Anthony J. "Tony" Hope, the former head of the National Indian Gaming Commission and a son of comedian Bob Hope, died in June 2004. He was 63.
Hope, who made an unsuccessful run for a California congressional seat in 1986, died Monday at Washington Hospital Center in Washington, D.C., after a brief illness, according to a press release from Bob Hope Enterprises.
Appointed by President George H.W. Bush in 1990 to serve as chairman of the new National Indian Gaming Commission, Tony Hope held that post through the early years of the Clinton administration, leaving in 1994. Hope oversaw a panel that regulated and monitored the lucrative industry of bingo and other gambling on Indian reservations.
The post was Hope's fourth presidential appointment to a government commission but by far his most important. President Ford appointed him vice president of finance for the Overseas Private Investment Corp., and President Carter named him to the Government Management Improvement Council. In the early 1980s, President Reagan appointed him to the Grace Commission, which was formed to find waste and fraud in the federal government.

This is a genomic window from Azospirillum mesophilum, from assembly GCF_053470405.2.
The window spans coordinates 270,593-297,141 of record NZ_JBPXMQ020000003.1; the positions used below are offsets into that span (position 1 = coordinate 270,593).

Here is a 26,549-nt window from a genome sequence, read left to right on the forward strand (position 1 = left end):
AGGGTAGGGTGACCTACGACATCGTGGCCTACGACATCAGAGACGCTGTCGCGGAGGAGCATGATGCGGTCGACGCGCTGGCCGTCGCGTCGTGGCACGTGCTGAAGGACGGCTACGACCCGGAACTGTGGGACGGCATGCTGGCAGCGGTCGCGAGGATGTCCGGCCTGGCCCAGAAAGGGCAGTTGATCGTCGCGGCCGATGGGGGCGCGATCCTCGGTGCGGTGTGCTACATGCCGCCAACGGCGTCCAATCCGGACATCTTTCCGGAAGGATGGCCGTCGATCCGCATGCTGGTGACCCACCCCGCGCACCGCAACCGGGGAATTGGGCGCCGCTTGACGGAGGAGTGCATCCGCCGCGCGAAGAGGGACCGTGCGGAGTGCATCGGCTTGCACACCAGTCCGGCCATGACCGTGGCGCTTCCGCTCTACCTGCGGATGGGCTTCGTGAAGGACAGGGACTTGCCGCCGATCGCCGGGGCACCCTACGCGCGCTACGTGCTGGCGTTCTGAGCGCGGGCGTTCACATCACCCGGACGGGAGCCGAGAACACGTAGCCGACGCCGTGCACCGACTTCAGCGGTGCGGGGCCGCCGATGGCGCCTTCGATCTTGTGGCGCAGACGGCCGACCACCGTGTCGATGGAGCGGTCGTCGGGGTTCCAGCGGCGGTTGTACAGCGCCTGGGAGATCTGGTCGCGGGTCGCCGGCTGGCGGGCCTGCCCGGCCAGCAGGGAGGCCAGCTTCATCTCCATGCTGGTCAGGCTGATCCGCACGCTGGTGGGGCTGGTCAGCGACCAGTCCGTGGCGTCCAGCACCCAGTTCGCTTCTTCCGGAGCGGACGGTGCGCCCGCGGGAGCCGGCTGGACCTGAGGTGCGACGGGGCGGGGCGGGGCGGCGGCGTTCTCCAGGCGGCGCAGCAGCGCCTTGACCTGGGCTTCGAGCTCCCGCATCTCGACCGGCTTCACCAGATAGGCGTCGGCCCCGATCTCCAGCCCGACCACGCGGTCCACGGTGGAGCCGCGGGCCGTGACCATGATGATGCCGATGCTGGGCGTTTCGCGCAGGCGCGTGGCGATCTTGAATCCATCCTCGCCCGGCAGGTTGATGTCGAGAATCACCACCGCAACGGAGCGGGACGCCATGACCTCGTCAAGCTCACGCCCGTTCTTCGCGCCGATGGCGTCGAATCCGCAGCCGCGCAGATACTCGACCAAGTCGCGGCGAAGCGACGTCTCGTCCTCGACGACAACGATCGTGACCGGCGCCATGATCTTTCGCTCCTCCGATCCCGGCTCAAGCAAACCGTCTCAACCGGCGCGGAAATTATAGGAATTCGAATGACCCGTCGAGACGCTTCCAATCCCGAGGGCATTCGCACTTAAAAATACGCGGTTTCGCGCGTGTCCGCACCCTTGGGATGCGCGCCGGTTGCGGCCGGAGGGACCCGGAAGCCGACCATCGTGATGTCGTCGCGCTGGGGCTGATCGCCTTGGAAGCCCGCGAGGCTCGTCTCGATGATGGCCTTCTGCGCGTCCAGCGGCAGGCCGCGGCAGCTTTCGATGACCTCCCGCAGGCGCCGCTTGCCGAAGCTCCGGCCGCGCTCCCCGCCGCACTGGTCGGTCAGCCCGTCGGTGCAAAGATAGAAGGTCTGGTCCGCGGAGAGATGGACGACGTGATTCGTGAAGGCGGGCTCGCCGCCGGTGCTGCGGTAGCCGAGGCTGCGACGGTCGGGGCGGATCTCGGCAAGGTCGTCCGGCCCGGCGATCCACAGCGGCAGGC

Hope's single run for elective office came in the 1986 Republican primary race against Simi Valley Mayor Elton Gallegly for the 21st Congressional District seat vacated by Rep. Bobbi Fiedler. Despite the presumed advantage in name recognition and funding, Hope was defeated by Gallegly in what was viewed as a major upset.
Born in Chicago, Hope was adopted by the comedian and his wife, Dolores, shortly after his birth in 1940. The family soon moved to Los Angeles, where Hope graduated from Loyola High School. He earned a bachelor's degree at Georgetown University and a law degree at Harvard.
Hope moved to Washington in 1975 and worked as a consultant and lobbyist representing the Touche Ross accounting firm and Mutual of Omaha in their Washington relations. Hope worked in New Hampshire for George H.W. Bush's presidential campaigns in 1980 and 1988.
In addition to his mother, Hope is survived by his wife of 12 years, Paula Nickey Hope; two children, Zachary and Miranda; a sister, Linda Hope; and a brother, William Kelley Hope.more » « less